Real web browsers will have a whole host of headers set, any of which can be checked by careful websites to block your web scraper. In order to make your scraper appear to be a real browser, you can navigate to https://httpbin.org/anything, and simply copy the headers that you see there (they are the headers that your current web browser is using). Things like “Accept”, “Accept-Encoding”, “Accept-Language”, and “Upgrade-Insecure-Requests” being set will make your requests look like they are coming from a real browser so you won’t get your web scraping blocked. For example, the headers from the latest Google Chrome is:

“Accept”: “text/html,application/xhtml+xml,application/xml;q=0.9,image/webp,


“Accept-Encoding”: “gzip”,

“Accept-Language”: “en-US,en;q=0.9,es;q=0.8”,

“Upgrade-Insecure-Requests”: “1”,

“User-Agent”: “Mozilla/5.0 (Macintosh; Intel Mac OS X 10_12_6) AppleWebKit/537.36 (KHTML, like Gecko) Chrome/76.0.3809.132 Safari/537.36”

By rotating through a series of IP addresses and setting proper HTTP request headers (especially User Agents), you should be able to avoid being detected by 99% of websites.

4. Set Random Intervals In Between Your Requests

It is easy to detect a web scraper that sends exactly one request each second 24 hours a day! No real person would ever use a website like that, and an obvious pattern like this is easily detectable. Use randomized delays (anywhere between 2-10 seconds for example) in order to build a web scraper that can avoid being blocked. Also, remember to be polite, if you send requests too fast you can crash the website for everyone, if you detect that your requests are getting slower and slower, you may want to send requests more slowly so you don’t overload the web server (you’ll definitely want to do this to help frameworks like Scrapy avoid being banned).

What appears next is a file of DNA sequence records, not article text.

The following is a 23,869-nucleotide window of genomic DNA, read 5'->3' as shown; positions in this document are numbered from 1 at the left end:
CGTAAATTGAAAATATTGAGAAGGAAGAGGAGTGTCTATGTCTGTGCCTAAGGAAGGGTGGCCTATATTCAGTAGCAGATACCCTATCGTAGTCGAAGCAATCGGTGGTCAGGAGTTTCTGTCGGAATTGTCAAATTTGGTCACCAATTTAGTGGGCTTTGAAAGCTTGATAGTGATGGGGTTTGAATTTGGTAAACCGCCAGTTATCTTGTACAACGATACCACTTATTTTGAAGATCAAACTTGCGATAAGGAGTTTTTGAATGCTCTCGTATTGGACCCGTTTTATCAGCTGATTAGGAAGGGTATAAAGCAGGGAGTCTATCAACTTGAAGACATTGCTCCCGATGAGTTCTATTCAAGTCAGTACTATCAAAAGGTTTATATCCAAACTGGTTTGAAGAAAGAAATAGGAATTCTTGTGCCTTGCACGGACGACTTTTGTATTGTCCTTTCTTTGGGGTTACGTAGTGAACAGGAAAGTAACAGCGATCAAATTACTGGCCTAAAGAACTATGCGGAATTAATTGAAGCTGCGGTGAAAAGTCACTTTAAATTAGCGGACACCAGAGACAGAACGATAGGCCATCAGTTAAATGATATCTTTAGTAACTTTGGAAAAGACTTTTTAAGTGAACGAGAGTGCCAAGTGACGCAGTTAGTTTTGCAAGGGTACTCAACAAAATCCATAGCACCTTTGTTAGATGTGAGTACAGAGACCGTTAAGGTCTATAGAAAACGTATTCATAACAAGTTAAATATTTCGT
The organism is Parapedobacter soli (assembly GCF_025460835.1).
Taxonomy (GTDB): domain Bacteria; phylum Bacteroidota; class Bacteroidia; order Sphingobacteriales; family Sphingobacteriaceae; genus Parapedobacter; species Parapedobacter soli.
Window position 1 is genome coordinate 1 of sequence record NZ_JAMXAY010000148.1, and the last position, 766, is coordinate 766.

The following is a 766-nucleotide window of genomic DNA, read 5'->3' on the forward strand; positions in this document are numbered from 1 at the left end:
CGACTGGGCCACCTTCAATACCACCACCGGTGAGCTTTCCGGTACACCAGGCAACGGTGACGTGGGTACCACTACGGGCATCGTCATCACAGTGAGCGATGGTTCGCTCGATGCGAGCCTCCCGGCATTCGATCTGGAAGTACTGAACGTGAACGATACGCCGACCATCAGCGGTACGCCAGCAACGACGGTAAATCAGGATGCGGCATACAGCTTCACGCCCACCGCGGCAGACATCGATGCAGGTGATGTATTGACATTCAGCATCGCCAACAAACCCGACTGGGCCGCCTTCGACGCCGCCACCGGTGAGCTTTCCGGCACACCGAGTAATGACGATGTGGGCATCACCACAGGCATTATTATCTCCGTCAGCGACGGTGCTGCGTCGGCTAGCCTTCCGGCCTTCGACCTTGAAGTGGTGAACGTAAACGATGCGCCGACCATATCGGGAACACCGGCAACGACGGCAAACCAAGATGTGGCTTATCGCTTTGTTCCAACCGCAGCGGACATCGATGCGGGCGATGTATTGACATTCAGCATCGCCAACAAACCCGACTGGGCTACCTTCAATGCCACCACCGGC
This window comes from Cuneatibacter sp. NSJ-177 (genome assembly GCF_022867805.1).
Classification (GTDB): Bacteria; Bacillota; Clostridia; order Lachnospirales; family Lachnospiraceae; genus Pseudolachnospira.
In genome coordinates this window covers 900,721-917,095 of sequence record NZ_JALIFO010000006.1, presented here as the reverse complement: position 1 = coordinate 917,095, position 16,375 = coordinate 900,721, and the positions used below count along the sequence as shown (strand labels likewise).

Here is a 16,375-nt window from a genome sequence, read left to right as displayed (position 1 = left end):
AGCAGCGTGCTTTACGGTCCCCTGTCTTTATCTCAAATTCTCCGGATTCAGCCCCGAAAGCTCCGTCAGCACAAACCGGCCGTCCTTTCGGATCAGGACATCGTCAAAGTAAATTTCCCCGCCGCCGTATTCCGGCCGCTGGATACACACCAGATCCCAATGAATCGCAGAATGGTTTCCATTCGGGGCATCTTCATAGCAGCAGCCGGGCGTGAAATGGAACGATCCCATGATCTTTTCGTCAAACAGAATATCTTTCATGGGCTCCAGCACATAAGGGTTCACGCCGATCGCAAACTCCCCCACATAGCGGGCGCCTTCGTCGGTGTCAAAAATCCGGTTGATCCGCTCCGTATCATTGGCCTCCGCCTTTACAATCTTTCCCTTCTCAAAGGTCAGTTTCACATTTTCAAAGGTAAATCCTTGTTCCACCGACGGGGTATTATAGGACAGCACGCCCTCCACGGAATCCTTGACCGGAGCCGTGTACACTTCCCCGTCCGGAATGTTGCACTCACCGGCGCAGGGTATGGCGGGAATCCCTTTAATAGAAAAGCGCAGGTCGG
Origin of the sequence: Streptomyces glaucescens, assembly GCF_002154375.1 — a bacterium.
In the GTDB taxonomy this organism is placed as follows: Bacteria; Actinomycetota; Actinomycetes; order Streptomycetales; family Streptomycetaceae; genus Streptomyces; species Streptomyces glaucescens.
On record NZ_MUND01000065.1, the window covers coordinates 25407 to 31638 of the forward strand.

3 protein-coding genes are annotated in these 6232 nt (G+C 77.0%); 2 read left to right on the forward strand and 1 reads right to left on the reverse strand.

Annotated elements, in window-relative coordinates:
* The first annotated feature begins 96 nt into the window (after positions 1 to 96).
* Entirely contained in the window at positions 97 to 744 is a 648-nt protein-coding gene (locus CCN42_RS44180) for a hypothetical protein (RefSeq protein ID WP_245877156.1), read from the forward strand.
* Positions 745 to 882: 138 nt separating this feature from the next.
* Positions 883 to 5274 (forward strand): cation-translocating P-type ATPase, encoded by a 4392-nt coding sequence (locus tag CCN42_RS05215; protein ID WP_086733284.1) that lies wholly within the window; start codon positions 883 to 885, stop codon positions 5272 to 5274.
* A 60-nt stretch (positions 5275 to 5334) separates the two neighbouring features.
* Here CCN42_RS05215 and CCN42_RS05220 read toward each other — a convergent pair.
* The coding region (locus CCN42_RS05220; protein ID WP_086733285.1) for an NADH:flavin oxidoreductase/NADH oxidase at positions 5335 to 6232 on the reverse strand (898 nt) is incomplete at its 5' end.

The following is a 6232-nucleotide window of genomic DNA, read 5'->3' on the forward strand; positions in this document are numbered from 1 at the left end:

For especially polite crawlers, you can check a site’s robots.txt (this will be located at http://example.com/robots.txt or http://www.example.com/robots.txt), often they will have a line that says crawl-delay that will tell you how many seconds you should wait in between requests you send to the site so that you don’t cause any issues with heavy server traffic.

5. Set a Referrer

The Referer header is an http request header that lets the site know what site you are arriving from. Generally it’s a good idea to set this so that it looks like you’re arriving from Google, you can do this with the header:

“Referer”: “https://www.google.com/”

You can also change this up for websites in different countries, for example if you are trying to scrape a site in the UK, you might want to use “https://www.google.co.uk/” instead of “https://www.google.com/”. You can also look up the most common referers to any site using a tool like https://www.similarweb.com, often this will be a social media site like Youtube or some social media sites. By setting this header, it makes your request look even more authentic, as it appears to be traffic from a site that the webmaster would be expecting a lot of traffic to come from during normal usage.